Californian startup boosts LiDAR' specs with proprietary InGaAs design: Page 3 of 3

May 30, 2017 //By Julien Happich
Californian startup boosts LiDAR' specs with proprietary InGaAs design
Headquartered in Portola Valley, California, startup Luminar Technologies, Inc. has come out of stealth after five years of secretive research and development exclusively focused on LiDAR technology, betting on InGaAs for its key components.

Coming back to the pilot run starting Q4, Eichenholz claims it will be the largest product run to date as far as LiDARs are concerned. The company will ramp up production with additional capabilities.

"Once thing that is holding back the scaling of autonomous fleets is the availability of LiDARs. Luminar Technologies will be a catalyst for the growth of the autonomous vehicle industry" says the CTO.

"The quality of the data makes the image processing significantly easier. Today's LiDARs have severe limitations in the quality and the range of their data points as well as their point density. Typically, companies throw software at it but fundamentally, it is a hardware problem" explains Eichenholz.

"We believe the solutions we are providing will be significantly interesting to AV makers. So far, it has been frustrating to see the specifications from competitors. No one ever specify all the parameters at once, reflectivity, range, point density. We deliver millions of points per second and we can dynamically adjust where the points go, zooming in an area while still viewing everywhere.

We can adjust our vertical field of view to go up or down, based on how we scan the laser beam. We can also mitigate interferences from other LiDAR-equipped cars. We've taken all that into account", the CTO said.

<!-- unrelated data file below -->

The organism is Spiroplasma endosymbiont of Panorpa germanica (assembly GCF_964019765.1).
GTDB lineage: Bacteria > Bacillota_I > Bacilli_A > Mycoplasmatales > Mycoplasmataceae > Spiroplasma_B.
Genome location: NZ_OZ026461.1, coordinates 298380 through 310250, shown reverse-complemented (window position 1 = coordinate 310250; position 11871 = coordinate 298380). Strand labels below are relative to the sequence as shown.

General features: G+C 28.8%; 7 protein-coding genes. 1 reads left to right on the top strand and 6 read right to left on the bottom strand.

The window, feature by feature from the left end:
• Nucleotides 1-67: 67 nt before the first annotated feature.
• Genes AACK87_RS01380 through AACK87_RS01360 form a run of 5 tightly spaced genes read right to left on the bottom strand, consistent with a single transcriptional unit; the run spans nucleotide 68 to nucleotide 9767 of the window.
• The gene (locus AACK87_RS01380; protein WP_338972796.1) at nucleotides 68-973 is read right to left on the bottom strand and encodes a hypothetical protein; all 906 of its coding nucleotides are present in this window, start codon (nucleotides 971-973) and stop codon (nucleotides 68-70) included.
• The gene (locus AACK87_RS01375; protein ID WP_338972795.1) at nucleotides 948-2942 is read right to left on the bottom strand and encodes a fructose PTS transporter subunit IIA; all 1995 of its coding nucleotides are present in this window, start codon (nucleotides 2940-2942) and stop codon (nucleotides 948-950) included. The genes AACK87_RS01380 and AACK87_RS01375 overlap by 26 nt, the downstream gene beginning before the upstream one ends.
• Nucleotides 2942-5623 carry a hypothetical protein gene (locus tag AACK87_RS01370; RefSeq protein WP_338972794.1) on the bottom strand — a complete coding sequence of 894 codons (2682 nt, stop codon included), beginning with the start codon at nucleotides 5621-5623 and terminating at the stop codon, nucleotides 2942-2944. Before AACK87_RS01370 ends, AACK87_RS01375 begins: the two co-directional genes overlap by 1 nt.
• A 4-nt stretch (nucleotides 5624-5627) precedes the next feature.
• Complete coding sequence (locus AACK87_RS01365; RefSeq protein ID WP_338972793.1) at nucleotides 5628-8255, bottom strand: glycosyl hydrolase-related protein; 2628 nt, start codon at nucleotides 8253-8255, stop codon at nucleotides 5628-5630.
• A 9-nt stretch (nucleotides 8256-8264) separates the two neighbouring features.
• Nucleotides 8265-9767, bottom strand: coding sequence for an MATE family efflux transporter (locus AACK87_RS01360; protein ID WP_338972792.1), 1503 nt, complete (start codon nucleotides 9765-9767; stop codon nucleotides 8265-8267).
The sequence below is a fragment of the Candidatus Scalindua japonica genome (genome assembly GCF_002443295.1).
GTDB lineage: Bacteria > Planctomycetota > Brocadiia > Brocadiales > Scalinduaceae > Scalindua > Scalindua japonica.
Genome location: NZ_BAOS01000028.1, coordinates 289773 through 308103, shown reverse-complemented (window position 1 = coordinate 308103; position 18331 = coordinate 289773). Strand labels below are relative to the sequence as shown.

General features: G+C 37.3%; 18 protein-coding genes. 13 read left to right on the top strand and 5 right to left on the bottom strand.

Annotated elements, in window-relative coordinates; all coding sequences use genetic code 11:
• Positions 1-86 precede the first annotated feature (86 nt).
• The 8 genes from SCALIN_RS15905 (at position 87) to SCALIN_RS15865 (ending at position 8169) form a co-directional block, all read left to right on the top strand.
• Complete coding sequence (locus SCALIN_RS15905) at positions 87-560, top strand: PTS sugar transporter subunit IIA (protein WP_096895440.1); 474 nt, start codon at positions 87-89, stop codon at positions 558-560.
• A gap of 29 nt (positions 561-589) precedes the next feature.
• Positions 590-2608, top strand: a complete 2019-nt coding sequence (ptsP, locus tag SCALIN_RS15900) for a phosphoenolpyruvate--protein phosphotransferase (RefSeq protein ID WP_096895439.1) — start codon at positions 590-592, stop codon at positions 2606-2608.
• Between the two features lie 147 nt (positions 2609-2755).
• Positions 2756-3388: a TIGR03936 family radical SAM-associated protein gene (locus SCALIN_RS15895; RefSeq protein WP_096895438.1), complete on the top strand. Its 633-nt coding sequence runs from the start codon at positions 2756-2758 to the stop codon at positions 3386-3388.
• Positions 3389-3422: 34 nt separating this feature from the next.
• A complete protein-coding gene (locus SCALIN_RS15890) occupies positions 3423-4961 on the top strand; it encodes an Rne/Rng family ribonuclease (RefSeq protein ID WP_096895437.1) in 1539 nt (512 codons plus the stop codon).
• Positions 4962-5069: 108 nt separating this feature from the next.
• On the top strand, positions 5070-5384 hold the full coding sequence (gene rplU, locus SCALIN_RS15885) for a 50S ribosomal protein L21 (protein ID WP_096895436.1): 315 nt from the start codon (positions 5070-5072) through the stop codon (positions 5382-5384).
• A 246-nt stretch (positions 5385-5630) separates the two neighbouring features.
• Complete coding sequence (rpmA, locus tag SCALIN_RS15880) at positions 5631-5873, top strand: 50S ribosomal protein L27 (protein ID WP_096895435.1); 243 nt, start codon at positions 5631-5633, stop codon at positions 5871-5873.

Luminar's prototype LiDARs embedded for test.

Revealing a bit more about the InGaAs photodiode used in the LiDAR: "We specify an epi-wafer design from a US manufacturer. We've figured out to best detect eye-safe laser beams and we use a silicon ASIC to do the heavy lifting to approach the price point of silicon-based solutions, but with 40 times more power and a million times more energy per pulse. We have 68 times the number of photons budget than anyone else using a silicon design".

"We are pushing the boundaries of physics and the speed of light is a fundamental limitation. Light is too slow", jokingly complained the CTO, "but we are not limited by what you can buy off-the-shelf, we specifically designed all the components for our purpose. We had started with off-the-shelf components but we quickly realized that this couldn't work".

As it will grow Luminar Technologies will offer solutions with more than one laser channel on its product roadmap, but as Eichenholz put it to conclude the interview "we are not a slideware company but a hardware company".

Luminar –


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